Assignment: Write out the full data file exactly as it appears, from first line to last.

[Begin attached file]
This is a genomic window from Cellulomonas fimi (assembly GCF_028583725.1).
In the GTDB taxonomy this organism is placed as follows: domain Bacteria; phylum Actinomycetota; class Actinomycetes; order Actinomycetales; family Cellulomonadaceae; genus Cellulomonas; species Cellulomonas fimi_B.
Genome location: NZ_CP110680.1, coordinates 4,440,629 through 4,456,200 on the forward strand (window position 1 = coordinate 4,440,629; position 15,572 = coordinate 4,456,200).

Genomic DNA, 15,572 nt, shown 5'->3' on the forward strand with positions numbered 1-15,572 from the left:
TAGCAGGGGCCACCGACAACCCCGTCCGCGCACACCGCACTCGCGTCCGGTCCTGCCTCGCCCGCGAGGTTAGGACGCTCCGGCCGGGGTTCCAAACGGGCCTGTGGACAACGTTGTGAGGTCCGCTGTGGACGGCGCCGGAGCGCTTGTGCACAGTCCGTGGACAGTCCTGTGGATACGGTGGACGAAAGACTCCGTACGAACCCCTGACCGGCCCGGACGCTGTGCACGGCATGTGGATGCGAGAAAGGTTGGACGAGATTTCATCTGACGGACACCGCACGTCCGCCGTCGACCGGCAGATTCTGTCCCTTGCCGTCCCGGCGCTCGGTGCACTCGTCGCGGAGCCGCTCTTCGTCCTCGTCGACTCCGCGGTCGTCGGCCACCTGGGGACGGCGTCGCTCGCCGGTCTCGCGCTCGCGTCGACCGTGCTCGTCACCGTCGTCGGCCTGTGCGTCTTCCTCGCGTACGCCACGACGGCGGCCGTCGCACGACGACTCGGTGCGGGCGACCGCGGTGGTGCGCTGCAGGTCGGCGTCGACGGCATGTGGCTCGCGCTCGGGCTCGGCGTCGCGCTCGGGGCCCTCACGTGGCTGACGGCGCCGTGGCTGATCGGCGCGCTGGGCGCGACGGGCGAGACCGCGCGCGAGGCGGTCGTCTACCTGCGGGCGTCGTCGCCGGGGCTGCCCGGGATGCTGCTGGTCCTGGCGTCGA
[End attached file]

This is a genomic window from Cellulomonas fimi (assembly GCF_028583725.1).
In the GTDB taxonomy this organism is placed as follows: domain Bacteria; phylum Actinomycetota; class Actinomycetes; order Actinomycetales; family Cellulomonadaceae; genus Cellulomonas; species Cellulomonas fimi_B.
Genome location: NZ_CP110680.1, coordinates 4,440,629 through 4,456,200 on the forward strand (window position 1 = coordinate 4,440,629; position 15,572 = coordinate 4,456,200).

Genomic DNA, 15,572 nt, shown 5'->3' on the forward strand with positions numbered 1-15,572 from the left:
TAGCAGGGGCCACCGACAACCCCGTCCGCGCACACCGCACTCGCGTCCGGTCCTGCCTCGCCCGCGAGGTTAGGACGCTCCGGCCGGGGTTCCAAACGGGCCTGTGGACAACGTTGTGAGGTCCGCTGTGGACGGCGCCGGAGCGCTTGTGCACAGTCCGTGGACAGTCCTGTGGATACGGTGGACGAAAGACTCCGTACGAACCCCTGACCGGCCCGGACGCTGTGCACGGCATGTGGATGCGAGAAAGGTTGGACGAGATTTCATCTGACGGACACCGCACGTCCGCCGTCGACCGGCAGATTCTGTCCCTTGCCGTCCCGGCGCTCGGTGCACTCGTCGCGGAGCCGCTCTTCGTCCTCGTCGACTCCGCGGTCGTCGGCCACCTGGGGACGGCGTCGCTCGCCGGTCTCGCGCTCGCGTCGACCGTGCTCGTCACCGTCGTCGGCCTGTGCGTCTTCCTCGCGTACGCCACGACGGCGGCCGTCGCACGACGACTCGGTGCGGGCGACCGCGGTGGTGCGCTGCAGGTCGGCGTCGACGGCATGTGGCTCGCGCTCGGGCTCGGCGTCGCGCTCGGGGCCCTCACGTGGCTGACGGCGCCGTGGCTGATCGGCGCGCTGGGCGCGACGGGCGAGACCGCGCGCGAGGCGGTCGTCTACCTGCGGGCGTCGTCGCCGGGGCTGCCCGGGATGCTGCTGGTCCTGGCGTCGA